The effects of these incentives are difficult to quantify, but the RAND Corporation health experiment of the 1970s and '80s found that working-age individuals who paid 25 percent of health costs out-of-pocket spent around 20 percent less than those with no cost sharing. Individuals with the equivalent of health savings accounts spent around 30 percent less. Importantly, all classes of patients had similar health outcomes. MIT economist Amy Finkelstein goes further, concluding that 40 percent or more of the increase in health costs in recent decades is due to the way we pay for health care.
Technology and the rising value of health would increase health outlays even in a totally free market. But the falling out-of-pocket share, which generates cost and waste and contributes nothing to patient health, is due to government policy choices. Tax preferences for employer-provided health insurance encourage employers to shift compensation from wages to more health coverage, as the choice is between providing one dollar in health coverage or one dollar minus taxes in wages. Moreover, the fact that health premiums are tax-deductible while copayments and deductibles generally are not encourages health provisions in which premiums are high and deductibles low, an "all-you-can-eat restaurant" model that increases both the number of uninsured and the amount of wasteful provision for those who do have insurance. Medicare and Medicaid are consistent with this model and suffer from the same shortcomings.
As a result, the problem with Medicare and Medicaid is not necessarily the growth of their costs. It is that they cost so much--and are so wasteful--in the first place. Reforms that focus on cutting waste and improving cost-effectiveness will be more successful than those that focus simply on cutting some arbitrary trend rate of cost growth
The political economy of reform is complicated by the fact that the budget automatically allocates funds rather than requiring congressional appropriations. As a result, outlays can grow well beyond our willingness and capacity to fund them. Entitlements are on autopilot, and the autopilot is steering us into the ground. As my AEI colleague Joseph Antos points out, we should always think in terms of entitlement "spending," not entitlement "costs." Entitlements are a choice we have made, but those choices can, must, and will be altered in years ahead. Pretending that we have no options only deepens the reluctance to act.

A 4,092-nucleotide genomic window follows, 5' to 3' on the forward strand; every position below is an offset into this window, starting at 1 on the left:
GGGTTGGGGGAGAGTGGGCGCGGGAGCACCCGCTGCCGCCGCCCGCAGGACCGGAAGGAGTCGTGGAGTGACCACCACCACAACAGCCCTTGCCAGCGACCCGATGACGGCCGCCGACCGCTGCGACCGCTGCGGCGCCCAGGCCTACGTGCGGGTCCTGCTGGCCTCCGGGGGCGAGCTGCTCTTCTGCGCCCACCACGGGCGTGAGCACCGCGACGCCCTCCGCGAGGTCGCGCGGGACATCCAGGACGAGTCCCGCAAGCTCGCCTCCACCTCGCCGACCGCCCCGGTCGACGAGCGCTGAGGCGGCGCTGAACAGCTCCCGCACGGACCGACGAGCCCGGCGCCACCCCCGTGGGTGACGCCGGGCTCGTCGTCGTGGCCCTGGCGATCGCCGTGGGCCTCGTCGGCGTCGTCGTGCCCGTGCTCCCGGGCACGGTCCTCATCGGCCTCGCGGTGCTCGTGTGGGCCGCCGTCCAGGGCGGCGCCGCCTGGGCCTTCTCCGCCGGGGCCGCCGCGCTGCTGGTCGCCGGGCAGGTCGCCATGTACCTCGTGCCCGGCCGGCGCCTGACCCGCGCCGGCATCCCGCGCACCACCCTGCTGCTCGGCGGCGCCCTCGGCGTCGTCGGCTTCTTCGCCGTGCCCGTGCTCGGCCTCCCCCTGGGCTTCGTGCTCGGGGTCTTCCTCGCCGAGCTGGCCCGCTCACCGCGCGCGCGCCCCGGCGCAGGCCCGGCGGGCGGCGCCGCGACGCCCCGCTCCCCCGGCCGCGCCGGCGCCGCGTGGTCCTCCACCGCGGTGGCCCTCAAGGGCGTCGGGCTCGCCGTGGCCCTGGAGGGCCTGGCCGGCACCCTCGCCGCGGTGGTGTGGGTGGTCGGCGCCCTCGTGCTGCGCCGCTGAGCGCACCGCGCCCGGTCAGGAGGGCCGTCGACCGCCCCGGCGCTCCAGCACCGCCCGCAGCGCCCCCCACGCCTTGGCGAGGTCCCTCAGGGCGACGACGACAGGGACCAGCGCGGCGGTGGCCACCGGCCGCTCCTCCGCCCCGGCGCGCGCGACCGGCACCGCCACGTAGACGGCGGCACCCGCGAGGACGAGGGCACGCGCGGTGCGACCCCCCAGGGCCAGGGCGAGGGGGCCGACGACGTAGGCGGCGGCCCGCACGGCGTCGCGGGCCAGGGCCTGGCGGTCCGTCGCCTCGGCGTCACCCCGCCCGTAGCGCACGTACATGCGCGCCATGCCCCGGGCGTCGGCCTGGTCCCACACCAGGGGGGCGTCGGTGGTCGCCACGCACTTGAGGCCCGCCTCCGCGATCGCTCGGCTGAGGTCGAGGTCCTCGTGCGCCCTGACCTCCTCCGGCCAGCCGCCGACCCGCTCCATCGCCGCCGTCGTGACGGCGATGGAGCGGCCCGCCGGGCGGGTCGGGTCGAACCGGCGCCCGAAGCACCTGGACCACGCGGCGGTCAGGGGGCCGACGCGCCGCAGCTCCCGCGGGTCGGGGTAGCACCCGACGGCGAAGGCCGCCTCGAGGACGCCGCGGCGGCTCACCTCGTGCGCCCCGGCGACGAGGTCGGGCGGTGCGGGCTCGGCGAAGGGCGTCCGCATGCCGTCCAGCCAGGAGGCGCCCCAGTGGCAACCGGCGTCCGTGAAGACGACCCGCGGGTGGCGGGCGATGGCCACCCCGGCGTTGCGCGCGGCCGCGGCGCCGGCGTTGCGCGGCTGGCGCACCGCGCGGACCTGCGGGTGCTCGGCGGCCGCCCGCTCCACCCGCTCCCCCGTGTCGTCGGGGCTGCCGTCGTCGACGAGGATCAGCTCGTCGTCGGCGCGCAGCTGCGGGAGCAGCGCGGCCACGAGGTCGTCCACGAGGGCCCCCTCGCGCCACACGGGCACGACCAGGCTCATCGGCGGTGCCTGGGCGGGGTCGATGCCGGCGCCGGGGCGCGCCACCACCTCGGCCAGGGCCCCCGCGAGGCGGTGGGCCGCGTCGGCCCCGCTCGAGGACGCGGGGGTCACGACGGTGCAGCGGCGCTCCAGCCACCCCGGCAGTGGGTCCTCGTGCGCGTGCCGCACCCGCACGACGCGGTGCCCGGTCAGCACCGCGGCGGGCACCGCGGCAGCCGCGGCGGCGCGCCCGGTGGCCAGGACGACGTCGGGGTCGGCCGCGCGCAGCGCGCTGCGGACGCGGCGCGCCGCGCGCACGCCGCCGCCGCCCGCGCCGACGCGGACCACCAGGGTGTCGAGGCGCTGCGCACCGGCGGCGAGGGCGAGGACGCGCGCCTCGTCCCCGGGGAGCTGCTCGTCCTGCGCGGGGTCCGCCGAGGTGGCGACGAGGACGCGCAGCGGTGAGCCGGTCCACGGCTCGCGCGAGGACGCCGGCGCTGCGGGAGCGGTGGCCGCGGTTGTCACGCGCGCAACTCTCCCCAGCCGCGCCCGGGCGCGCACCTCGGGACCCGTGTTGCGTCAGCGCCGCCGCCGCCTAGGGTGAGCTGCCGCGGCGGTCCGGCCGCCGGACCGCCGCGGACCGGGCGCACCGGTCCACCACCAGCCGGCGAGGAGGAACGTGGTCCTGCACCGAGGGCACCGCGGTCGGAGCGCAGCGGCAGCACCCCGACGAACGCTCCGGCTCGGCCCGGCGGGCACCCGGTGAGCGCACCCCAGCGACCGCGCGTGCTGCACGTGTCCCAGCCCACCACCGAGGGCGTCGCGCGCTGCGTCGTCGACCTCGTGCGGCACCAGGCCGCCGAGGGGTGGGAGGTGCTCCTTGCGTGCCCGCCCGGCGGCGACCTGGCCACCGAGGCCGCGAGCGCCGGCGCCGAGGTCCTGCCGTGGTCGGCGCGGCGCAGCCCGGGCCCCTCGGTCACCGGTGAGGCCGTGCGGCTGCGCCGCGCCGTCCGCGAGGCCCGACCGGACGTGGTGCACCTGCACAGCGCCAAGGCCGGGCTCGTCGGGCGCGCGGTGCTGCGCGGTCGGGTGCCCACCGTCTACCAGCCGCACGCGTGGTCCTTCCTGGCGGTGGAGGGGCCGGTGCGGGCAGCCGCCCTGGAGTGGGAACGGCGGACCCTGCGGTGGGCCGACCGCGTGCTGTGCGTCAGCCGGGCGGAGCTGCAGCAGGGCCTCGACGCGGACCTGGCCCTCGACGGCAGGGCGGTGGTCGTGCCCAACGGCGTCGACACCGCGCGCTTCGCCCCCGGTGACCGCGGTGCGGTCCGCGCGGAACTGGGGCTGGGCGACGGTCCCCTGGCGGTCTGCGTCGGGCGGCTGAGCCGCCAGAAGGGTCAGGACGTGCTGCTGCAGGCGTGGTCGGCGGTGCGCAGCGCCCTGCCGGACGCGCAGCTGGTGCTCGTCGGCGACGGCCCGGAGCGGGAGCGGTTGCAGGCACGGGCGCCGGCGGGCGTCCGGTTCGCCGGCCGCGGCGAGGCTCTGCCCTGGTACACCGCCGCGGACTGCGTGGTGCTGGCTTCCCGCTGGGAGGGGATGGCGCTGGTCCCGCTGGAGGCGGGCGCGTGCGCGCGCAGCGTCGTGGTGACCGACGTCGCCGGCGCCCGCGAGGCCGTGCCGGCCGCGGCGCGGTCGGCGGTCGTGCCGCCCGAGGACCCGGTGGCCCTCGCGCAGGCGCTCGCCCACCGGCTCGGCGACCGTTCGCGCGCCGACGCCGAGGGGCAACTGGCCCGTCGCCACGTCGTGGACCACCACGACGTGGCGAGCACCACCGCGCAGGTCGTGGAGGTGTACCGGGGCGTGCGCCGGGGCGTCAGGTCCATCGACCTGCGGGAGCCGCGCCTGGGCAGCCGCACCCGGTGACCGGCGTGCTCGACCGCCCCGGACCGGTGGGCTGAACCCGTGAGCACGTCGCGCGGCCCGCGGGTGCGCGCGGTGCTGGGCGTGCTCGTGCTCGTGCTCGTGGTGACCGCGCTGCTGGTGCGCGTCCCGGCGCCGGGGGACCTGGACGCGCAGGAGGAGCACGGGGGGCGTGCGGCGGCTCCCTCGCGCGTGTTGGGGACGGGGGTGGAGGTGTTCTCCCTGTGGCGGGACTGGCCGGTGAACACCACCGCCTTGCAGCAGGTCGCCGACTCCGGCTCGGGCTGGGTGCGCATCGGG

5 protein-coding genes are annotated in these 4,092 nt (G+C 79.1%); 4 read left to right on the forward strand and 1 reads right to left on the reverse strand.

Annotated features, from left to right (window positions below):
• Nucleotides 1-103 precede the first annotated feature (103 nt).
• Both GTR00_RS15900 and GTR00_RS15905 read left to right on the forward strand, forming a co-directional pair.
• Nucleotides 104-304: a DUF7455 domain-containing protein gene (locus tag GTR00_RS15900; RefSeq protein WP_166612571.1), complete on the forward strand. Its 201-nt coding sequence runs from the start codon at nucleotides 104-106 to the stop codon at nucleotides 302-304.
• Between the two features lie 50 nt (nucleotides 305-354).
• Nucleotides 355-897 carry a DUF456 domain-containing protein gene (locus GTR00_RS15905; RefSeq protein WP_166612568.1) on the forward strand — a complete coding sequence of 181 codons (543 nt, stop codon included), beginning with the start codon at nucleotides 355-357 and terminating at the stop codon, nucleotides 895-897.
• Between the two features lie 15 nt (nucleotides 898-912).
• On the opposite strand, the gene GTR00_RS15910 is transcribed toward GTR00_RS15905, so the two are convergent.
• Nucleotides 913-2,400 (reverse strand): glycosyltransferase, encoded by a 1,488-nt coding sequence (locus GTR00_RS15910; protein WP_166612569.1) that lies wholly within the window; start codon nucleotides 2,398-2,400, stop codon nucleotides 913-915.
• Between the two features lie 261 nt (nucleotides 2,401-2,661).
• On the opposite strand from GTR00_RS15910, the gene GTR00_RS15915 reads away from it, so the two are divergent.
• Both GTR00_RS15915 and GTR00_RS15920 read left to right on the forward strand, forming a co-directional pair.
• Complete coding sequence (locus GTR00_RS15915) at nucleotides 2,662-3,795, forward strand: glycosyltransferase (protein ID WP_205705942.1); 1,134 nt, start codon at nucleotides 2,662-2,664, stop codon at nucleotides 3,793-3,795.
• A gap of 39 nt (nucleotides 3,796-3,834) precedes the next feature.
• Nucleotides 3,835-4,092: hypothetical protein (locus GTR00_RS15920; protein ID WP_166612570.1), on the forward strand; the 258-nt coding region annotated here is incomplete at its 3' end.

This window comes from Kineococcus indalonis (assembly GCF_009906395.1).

While traditionally termed the "third rail of politics," Social Security might also be called "the fixable entitlement," the program whose problems and potential solutions are best understood. Social Security is the biggest federal spending program, the largest tax paid by most workers, and the principal source of income for most retirees. Reforms to Social Security, which provides payments to retirees, disabled workers, and survivors at an annual cost of over $700 billion, would impact the budget and Americans' lives simply by virtue of its size.
Social Security's costs are driven entirely by the effects of population aging on the program's pay-as-you-go financing, which transfers taxes from workers into ben-efits for retirees. Larger numbers of beneficiaries and relatively fewer workers implies higher costs per worker. Moreover, Social Security's $2.5 trillion trust fund will not do anything to reduce costs for the taxpayer. Several econometric studies conclude that policymakers dissipate Social Security surpluses through increased spending or reduced taxes rather than saving them. As a result, future taxpayers will be no better off than they would have been had the fund never been accumulated.